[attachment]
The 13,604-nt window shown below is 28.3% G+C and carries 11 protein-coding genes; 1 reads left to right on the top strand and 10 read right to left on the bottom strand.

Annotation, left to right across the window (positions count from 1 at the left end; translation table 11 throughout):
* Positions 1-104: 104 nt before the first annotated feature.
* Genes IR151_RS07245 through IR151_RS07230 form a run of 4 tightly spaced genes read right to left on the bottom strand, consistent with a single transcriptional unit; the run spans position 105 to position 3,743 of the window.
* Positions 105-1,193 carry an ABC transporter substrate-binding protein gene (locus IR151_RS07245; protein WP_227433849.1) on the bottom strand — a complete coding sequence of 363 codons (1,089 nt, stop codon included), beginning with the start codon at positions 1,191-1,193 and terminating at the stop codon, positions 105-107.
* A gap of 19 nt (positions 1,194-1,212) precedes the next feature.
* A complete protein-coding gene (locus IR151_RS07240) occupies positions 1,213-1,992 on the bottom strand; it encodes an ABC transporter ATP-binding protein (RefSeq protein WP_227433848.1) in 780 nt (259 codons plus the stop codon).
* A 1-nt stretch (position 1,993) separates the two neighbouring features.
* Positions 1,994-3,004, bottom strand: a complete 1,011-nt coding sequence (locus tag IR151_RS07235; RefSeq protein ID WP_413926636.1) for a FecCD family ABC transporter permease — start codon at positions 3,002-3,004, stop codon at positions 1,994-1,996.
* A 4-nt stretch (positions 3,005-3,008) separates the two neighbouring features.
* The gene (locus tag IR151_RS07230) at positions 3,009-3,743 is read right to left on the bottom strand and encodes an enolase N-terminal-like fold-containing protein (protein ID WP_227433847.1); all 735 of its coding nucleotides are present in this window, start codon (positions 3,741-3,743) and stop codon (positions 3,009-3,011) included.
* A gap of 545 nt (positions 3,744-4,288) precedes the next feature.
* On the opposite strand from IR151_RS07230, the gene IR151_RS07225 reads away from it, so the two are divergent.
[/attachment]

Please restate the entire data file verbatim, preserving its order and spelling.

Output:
The 13,604-nt window shown below is 28.3% G+C and carries 11 protein-coding genes; 1 reads left to right on the top strand and 10 read right to left on the bottom strand.

Annotation, left to right across the window (positions count from 1 at the left end; translation table 11 throughout):
* Positions 1-104: 104 nt before the first annotated feature.
* Genes IR151_RS07245 through IR151_RS07230 form a run of 4 tightly spaced genes read right to left on the bottom strand, consistent with a single transcriptional unit; the run spans position 105 to position 3,743 of the window.
* Positions 105-1,193 carry an ABC transporter substrate-binding protein gene (locus IR151_RS07245; protein WP_227433849.1) on the bottom strand — a complete coding sequence of 363 codons (1,089 nt, stop codon included), beginning with the start codon at positions 1,191-1,193 and terminating at the stop codon, positions 105-107.
* A gap of 19 nt (positions 1,194-1,212) precedes the next feature.
* A complete protein-coding gene (locus IR151_RS07240) occupies positions 1,213-1,992 on the bottom strand; it encodes an ABC transporter ATP-binding protein (RefSeq protein WP_227433848.1) in 780 nt (259 codons plus the stop codon).
* A 1-nt stretch (position 1,993) separates the two neighbouring features.
* Positions 1,994-3,004, bottom strand: a complete 1,011-nt coding sequence (locus tag IR151_RS07235; RefSeq protein ID WP_413926636.1) for a FecCD family ABC transporter permease — start codon at positions 3,002-3,004, stop codon at positions 1,994-1,996.
* A 4-nt stretch (positions 3,005-3,008) separates the two neighbouring features.
* The gene (locus tag IR151_RS07230) at positions 3,009-3,743 is read right to left on the bottom strand and encodes an enolase N-terminal-like fold-containing protein (protein ID WP_227433847.1); all 735 of its coding nucleotides are present in this window, start codon (positions 3,741-3,743) and stop codon (positions 3,009-3,011) included.
* A gap of 545 nt (positions 3,744-4,288) precedes the next feature.
* On the opposite strand from IR151_RS07230, the gene IR151_RS07225 reads away from it, so the two are divergent.